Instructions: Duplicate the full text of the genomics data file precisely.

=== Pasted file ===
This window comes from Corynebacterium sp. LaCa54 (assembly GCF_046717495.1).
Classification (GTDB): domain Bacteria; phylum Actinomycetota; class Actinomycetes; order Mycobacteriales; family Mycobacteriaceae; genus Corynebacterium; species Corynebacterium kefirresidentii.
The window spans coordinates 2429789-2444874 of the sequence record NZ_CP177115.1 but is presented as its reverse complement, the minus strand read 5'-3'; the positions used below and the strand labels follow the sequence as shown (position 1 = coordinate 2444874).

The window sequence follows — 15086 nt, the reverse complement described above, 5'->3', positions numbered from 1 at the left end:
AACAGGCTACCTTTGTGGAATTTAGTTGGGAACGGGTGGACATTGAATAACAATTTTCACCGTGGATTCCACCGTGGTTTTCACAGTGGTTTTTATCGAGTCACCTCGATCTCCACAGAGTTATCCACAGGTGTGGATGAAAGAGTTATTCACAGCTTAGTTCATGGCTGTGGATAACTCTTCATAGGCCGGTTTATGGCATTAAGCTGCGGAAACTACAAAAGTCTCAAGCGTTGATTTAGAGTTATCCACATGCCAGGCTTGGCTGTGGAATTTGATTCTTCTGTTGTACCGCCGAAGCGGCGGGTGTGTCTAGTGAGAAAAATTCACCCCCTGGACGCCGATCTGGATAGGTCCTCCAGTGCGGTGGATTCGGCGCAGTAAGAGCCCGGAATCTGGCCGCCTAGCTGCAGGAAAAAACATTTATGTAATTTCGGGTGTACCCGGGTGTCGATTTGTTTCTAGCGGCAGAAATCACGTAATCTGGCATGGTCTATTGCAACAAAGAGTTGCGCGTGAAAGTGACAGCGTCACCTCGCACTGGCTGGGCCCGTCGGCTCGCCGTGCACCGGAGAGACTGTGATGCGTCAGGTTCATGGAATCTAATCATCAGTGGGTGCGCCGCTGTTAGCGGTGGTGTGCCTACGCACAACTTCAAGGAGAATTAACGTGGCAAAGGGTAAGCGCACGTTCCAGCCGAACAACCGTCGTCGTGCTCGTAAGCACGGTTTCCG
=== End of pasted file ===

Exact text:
This window comes from Corynebacterium sp. LaCa54 (assembly GCF_046717495.1).
Classification (GTDB): domain Bacteria; phylum Actinomycetota; class Actinomycetes; order Mycobacteriales; family Mycobacteriaceae; genus Corynebacterium; species Corynebacterium kefirresidentii.
The window spans coordinates 2429789-2444874 of the sequence record NZ_CP177115.1 but is presented as its reverse complement, the minus strand read 5'-3'; the positions used below and the strand labels follow the sequence as shown (position 1 = coordinate 2444874).

The window sequence follows — 15086 nt, the reverse complement described above, 5'->3', positions numbered from 1 at the left end:
AACAGGCTACCTTTGTGGAATTTAGTTGGGAACGGGTGGACATTGAATAACAATTTTCACCGTGGATTCCACCGTGGTTTTCACAGTGGTTTTTATCGAGTCACCTCGATCTCCACAGAGTTATCCACAGGTGTGGATGAAAGAGTTATTCACAGCTTAGTTCATGGCTGTGGATAACTCTTCATAGGCCGGTTTATGGCATTAAGCTGCGGAAACTACAAAAGTCTCAAGCGTTGATTTAGAGTTATCCACATGCCAGGCTTGGCTGTGGAATTTGATTCTTCTGTTGTACCGCCGAAGCGGCGGGTGTGTCTAGTGAGAAAAATTCACCCCCTGGACGCCGATCTGGATAGGTCCTCCAGTGCGGTGGATTCGGCGCAGTAAGAGCCCGGAATCTGGCCGCCTAGCTGCAGGAAAAAACATTTATGTAATTTCGGGTGTACCCGGGTGTCGATTTGTTTCTAGCGGCAGAAATCACGTAATCTGGCATGGTCTATTGCAACAAAGAGTTGCGCGTGAAAGTGACAGCGTCACCTCGCACTGGCTGGGCCCGTCGGCTCGCCGTGCACCGGAGAGACTGTGATGCGTCAGGTTCATGGAATCTAATCATCAGTGGGTGCGCCGCTGTTAGCGGTGGTGTGCCTACGCACAACTTCAAGGAGAATTAACGTGGCAAAGGGTAAGCGCACGTTCCAGCCGAACAACCGTCGTCGTGCTCGTAAGCACGGTTTCCG